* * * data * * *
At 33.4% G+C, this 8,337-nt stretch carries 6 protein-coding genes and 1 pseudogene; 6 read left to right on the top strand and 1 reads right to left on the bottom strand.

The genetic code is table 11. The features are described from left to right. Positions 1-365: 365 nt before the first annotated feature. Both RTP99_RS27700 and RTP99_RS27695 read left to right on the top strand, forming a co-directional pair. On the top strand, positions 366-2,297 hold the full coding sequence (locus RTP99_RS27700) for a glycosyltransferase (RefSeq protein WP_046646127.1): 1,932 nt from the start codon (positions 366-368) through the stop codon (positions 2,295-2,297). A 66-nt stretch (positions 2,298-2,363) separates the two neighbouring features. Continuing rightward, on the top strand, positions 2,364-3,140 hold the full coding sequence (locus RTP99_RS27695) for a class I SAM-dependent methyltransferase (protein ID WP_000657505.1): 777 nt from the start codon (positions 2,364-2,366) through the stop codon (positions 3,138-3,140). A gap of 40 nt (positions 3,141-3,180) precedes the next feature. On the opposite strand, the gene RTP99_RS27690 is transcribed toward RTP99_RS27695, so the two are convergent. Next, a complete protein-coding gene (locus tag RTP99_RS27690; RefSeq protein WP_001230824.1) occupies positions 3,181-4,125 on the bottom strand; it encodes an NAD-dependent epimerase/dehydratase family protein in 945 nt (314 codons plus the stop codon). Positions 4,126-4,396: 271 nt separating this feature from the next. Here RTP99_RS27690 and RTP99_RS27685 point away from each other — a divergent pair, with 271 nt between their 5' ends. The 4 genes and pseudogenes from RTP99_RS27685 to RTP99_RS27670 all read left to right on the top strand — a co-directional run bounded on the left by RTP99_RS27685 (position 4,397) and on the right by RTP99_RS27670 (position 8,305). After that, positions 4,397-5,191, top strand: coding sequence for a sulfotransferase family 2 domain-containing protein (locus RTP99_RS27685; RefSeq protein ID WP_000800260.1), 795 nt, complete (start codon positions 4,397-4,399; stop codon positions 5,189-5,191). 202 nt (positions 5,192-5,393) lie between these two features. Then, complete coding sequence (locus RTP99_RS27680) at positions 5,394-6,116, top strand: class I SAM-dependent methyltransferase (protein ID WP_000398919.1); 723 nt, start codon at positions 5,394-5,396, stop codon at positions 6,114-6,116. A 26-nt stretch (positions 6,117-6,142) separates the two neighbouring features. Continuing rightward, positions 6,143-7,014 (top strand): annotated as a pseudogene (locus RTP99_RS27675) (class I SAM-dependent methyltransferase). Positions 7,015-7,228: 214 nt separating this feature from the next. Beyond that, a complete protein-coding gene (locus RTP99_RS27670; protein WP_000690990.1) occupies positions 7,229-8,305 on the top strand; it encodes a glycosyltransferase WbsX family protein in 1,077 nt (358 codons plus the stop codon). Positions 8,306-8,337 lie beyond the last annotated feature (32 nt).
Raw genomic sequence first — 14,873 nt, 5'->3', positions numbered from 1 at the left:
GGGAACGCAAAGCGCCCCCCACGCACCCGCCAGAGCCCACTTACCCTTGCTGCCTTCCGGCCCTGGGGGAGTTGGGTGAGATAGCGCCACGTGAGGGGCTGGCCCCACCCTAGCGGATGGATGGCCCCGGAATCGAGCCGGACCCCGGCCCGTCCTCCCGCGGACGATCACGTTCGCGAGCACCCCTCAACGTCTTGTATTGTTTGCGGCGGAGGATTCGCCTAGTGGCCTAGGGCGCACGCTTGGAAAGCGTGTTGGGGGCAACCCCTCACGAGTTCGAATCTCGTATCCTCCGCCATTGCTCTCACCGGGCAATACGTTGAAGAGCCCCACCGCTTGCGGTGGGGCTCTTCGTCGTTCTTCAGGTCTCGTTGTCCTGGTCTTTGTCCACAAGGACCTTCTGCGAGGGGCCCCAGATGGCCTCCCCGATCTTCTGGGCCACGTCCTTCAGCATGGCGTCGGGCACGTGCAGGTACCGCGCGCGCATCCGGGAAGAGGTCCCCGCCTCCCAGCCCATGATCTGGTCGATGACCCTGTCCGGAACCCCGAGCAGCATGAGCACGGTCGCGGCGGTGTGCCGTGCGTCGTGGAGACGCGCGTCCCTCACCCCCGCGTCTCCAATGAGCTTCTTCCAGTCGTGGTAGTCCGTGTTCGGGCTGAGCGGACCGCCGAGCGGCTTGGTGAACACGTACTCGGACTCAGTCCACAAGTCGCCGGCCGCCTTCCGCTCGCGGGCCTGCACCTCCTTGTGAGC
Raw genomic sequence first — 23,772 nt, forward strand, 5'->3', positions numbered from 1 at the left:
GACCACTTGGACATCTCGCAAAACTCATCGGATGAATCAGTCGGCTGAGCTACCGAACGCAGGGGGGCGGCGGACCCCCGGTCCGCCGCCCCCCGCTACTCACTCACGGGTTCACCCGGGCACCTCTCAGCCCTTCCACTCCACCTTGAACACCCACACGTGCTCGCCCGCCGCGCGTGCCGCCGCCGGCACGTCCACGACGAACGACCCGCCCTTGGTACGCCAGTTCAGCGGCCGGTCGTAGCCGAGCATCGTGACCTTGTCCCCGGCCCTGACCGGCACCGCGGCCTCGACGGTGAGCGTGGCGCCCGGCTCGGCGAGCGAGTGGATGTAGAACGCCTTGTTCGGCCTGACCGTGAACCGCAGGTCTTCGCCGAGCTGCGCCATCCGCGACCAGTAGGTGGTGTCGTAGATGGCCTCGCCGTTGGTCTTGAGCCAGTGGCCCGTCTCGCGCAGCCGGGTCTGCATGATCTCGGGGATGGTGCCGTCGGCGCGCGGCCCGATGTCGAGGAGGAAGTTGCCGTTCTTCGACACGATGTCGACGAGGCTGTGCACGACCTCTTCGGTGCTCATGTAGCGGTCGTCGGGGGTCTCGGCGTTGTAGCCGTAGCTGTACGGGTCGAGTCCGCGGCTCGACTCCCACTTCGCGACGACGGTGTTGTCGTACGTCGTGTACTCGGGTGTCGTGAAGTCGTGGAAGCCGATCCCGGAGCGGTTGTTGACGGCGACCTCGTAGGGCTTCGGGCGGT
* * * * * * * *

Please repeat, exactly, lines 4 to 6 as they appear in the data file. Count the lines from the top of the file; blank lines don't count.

GGGAACGCAAAGCGCCCCCCACGCACCCGCCAGAGCCCACTTACCCTTGCTGCCTTCCGGCCCTGGGGGAGTTGGGTGAGATAGCGCCACGTGAGGGGCTGGCCCCACCCTAGCGGATGGATGGCCCCGGAATCGAGCCGGACCCCGGCCCGTCCTCCCGCGGACGATCACGTTCGCGAGCACCCCTCAACGTCTTGTATTGTTTGCGGCGGAGGATTCGCCTAGTGGCCTAGGGCGCACGCTTGGAAAGCGTGTTGGGGGCAACCCCTCACGAGTTCGAATCTCGTATCCTCCGCCATTGCTCTCACCGGGCAATACGTTGAAGAGCCCCACCGCTTGCGGTGGGGCTCTTCGTCGTTCTTCAGGTCTCGTTGTCCTGGTCTTTGTCCACAAGGACCTTCTGCGAGGGGCCCCAGATGGCCTCCCCGATCTTCTGGGCCACGTCCTTCAGCATGGCGTCGGGCACGTGCAGGTACCGCGCGCGCATCCGGGAAGAGGTCCCCGCCTCCCAGCCCATGATCTGGTCGATGACCCTGTCCGGAACCCCGAGCAGCATGAGCACGGTCGCGGCGGTGTGCCGTGCGTCGTGGAGACGCGCGTCCCTCACCCCCGCGTCTCCAATGAGCTTCTTCCAGTCGTGGTAGTCCGTGTTCGGGCTGAGCGGACCGCCGAGCGGCTTGGTGAACACGTACTCGGACTCAGTCCACAAGTCGCCGGCCGCCTTCCGCTCGCGGGCCTGCACCTCCTTGTGAGC
Raw genomic sequence first — 23,772 nt, forward strand, 5'->3', positions numbered from 1 at the left:
GACCACTTGGACATCTCGCAAAACTCATCGGATGAATCAGTCGGCTGAGCTACCGAACGCAGGGGGGCGGCGGACCCCCGGTCCGCCGCCCCCCGCTACTCACTCACGGGTTCACCCGGGCACCTCTCAGCCCTTCCACTCCACCTTGAACACCCACACGTGCTCGCCCGCCGCGCGTGCCGCCGCCGGCACGTCCACGACGAACGACCCGCCCTTGGTACGCCAGTTCAGCGGCCGGTCGTAGCCGAGCATCGTGACCTTGTCCCCGGCCCTGACCGGCACCGCGGCCTCGACGGTGAGCGTGGCGCCCGGCTCGGCGAGCGAGTGGATGTAGAACGCCTTGTTCGGCCTGACCGTGAACCGCAGGTCTTCGCCGAGCTGCGCCATCCGCGACCAGTAGGTGGTGTCGTAGATGGCCTCGCCGTTGGTCTTGAGCCAGTGGCCCGTCTCGCGCAGCCGGGTCTGCATGATCTCGGGGATGGTGCCGTCGGCGCGCGGCCCGATGTCGAGGAGGAAGTTGCCGTTCTTCGACACGATGTCGACGAGGCTGTGCACGACCTCTTCGGTGCTCATGTAGCGGTCGTCGGGGGTCTCGGCGTTGTAGCCGTAGCTGTACGGGTCGAGTCCGCGGCTCGACTCCCACTTCGCGACGACGGTGTTGTCGTACGTCGTGTACTCGGGTGTCGTGAAGTCGTGGAAGCCGATCCCGGAGCGGTTGTTGACGGCGACCTCGTAGGGCTTCGGGCGGT